‘Bojak Horseman’ transcends dark comedic stereotypes

“Bojack Horseman” may seem like another cartoon comedy. However, it transcends this by providing a gripping reality of different issues and brilliant character development. / Courtesy of Wikimedia Commons

Back in the ’90s, he was on a very famous TV show. For those who don’t know who this is referring to, it’s Bojack Horseman, the anthropomorphic horse from Netflix’s eponymous original series.

It was December of senior year when I first laid eyes on the famed horse. The last week of winter break was winding down quite slowly before I went to a friend’s for a night of baking and meditating to cello drones.

We had just gotten back from a walk next to the lake when one of my friends suggested that we watch “Bojack.” I had heard rave reviews throughout the years from various classmates and acquaintances, and more recently I had heard friends constantly singing the outro: “Back in the ‘90s I was in a very famous TV show!” I did not know then, but watching “Bojack” was about to become a very big part of the culture of my high school.

That night, my friends and I sat around the television as one said, “I can’t ever stop watching the introduction!” Subsequently, the intro started playing: Bojack waking up, getting out of his bed, moving throughout his day and then to the iconic scene of him looking up at Diane, a human writer, and Mr. Peanutbutter, a famous anthropomorphic dog, looking back down at him from above a swimming pool. I would soon learn that many of the characters Bojack casually passed in the first intro would become very important throughout the series, even in the recently released fourth season.

With a small main cast, the characters’ journeys in “Bojack Horseman” become more complex and existential with each episode. Nothing is ever shown at complete face value, especially compared to other “adult cartoons” that I have watched. By keeping details that happen in an episode constantly through the rest of the series, the structure of the show is very similar to that of “Arrested Development,” in which Will Arnett, the voice of Bo- jack, co-stars as well.

I have to say that “Bojack Horseman” has a won- derful set of actors. The fluidity that they have to carry out a message throughout the life of the show and characters astonishes me. Along with that, “Bojack” even bleeds over into real life. The show’s official Instagram is run by Bojack Horseman himself, as well as the official Twitter. Official art—not screenshots—are consistently appearing on social media, featuring Bojack with celebrities like Brit- ney Spears, Mariah Carey, Channing Tatum or even Mr. Peanutbutter himself!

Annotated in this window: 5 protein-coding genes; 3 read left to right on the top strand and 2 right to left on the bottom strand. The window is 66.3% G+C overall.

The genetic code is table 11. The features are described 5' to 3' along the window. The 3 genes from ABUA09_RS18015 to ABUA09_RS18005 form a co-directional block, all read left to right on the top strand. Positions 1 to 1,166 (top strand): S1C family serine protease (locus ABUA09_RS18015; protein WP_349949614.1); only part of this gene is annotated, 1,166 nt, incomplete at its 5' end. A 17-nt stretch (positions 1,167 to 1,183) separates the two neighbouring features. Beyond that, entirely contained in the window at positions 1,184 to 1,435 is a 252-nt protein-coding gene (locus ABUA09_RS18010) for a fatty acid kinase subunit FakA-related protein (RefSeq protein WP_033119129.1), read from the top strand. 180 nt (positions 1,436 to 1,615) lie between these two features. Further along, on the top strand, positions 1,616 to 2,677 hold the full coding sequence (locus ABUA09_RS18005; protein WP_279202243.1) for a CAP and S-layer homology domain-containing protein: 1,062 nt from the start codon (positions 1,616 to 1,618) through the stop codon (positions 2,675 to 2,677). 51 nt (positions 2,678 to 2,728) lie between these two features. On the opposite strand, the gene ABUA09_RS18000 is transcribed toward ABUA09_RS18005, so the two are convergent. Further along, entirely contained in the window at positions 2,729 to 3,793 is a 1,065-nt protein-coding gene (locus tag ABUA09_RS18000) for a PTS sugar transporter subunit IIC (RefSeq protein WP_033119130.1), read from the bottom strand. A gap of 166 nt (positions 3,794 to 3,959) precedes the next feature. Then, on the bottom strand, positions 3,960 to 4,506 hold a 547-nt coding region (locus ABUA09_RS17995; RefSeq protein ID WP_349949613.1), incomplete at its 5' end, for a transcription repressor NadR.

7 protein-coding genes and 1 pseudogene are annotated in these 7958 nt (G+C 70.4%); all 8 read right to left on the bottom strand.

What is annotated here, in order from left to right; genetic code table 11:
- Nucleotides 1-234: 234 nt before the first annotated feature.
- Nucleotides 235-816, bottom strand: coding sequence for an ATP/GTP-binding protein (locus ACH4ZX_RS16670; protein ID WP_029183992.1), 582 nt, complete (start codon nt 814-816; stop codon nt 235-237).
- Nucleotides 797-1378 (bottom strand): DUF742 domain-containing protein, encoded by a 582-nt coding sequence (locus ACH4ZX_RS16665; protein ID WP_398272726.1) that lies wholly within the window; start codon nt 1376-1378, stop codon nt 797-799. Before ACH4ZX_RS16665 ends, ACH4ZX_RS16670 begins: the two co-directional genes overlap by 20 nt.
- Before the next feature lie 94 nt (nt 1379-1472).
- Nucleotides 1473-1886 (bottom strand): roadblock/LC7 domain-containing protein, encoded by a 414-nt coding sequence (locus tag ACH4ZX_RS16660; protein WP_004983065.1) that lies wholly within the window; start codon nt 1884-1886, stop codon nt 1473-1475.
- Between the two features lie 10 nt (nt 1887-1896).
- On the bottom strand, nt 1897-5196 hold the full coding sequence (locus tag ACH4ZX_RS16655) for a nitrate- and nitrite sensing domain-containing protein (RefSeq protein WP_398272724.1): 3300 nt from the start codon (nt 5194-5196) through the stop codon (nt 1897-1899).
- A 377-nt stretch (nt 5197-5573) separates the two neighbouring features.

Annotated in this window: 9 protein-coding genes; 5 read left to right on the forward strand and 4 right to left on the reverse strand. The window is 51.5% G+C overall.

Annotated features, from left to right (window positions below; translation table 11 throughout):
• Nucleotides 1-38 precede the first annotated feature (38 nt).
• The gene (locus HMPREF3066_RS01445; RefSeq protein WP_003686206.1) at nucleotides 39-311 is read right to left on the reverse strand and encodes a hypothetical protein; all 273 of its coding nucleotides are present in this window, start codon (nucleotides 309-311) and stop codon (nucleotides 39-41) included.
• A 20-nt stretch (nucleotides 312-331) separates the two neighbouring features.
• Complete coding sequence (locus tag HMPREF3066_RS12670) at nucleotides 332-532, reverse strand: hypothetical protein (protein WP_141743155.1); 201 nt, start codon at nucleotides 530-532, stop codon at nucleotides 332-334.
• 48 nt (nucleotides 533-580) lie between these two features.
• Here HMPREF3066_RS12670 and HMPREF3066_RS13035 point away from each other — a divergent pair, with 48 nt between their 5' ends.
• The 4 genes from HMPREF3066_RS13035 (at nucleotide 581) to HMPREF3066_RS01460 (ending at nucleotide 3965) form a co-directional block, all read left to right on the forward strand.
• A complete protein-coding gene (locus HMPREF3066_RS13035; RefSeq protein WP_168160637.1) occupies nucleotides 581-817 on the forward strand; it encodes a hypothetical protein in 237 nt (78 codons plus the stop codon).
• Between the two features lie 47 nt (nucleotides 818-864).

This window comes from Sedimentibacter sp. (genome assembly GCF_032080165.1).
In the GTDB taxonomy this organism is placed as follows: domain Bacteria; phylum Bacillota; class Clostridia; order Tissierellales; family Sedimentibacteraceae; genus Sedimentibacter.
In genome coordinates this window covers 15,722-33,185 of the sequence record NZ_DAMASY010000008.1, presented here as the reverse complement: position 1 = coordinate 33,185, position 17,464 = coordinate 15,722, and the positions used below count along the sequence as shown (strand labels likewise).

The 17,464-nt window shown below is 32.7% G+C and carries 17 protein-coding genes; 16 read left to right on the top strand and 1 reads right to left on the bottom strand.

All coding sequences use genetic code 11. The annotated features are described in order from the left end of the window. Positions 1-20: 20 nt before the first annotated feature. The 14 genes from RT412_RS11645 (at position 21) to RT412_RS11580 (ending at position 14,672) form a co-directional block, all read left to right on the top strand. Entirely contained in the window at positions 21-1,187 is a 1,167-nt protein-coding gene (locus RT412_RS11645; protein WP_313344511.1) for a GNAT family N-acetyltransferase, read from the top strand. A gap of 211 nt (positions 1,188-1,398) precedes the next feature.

“Bojack” transcends many stereotypes of its perceived genre. In theory, it seems like it is simply a dark comedy about a drunken horse. After watching multiple episodes, though, it morphs into a conglomeration of nuances of small realizations.

The characters lie, but it isn’t shown on screen. The characters cry, and the show isn’t even afraid to deal with the discussion of mental health, death and addiction. Characters are constantly struggling with identity. “Bojack” is an extension of real life; the issues and problems that the characters face are very real, albeit sometimes exaggerated, but always parallel some sort of the human experience. All of this stands true until some of the not-so-dark comedy comes into play, however.

Again, the show takes real issues and real people discovering who they are as they grow into themselves and try to change, whether they are “bad” or “good,” and juxtaposes this with absurd comedy, which is sometimes an extreme repercussion of their actions.

It’s all deep until it involves buying hundreds of tons of spaghetti strainers. For example, at one point in the first season, a TV show is made entitled “Hollywoo Stars and Celebrities: What Do They Know? Do They Know Things?? Let’s Find Out!” For those who have not seen the show, Hollywoo results when someone steals the D off of the end of the Hollywood sign. During the most recent season, a bridge to Hawaii is built from Los Ange- les—which admittedly does provide quite a bit of political ridicule buried beneath the concept of a thousands-of-miles-long bridge over open ocean.

The originality of the individual concepts in different episodes never ceases to amaze me. One of the most arguably beautiful episodes of the show in general is the third season’s “Fish Out of Water.” Nearly completely without dialogue, the episode takes Bojack on a below-sea-level odyssey, complete with seahorses and a fish-filled metropolis.

Another episode, this time “The Old Sugarman Place,” brings the viewer through an old neigh- bor’s dark, emotional past that intertwines with that of Bojack’s family. “Downer Ending” consists of a frustrated group of people combating writer’s block in a very ineffective way, creating an alternate reality in which Bojack himself makes drastically different life choices. These are just a few examples, though, and each subplot brings a lot to the table in terms of adding to the overall storyline.

If anyone couldn’t tell, I personally am quite a fan of “Bojack Horseman.” This horse will forever be immortalized as the only photo on my graduation cap, and my senior quote was originally said by Vincent Adultman: “Don’t be sad, good horsey!” Two other people in my senior class used quotes from the show in the yearbook.

My ringtone used to be Sarah Lynn’s “Prickly Muffin” and text tone, “BRRAP BRRAP PEW PEW,” as said so eloquently by the dolphin Sextina Aquafina (baaabayyy), and I will never fail to take a screenshot of an official social media post of Bo- jack in bed next to Kim Kardashian.

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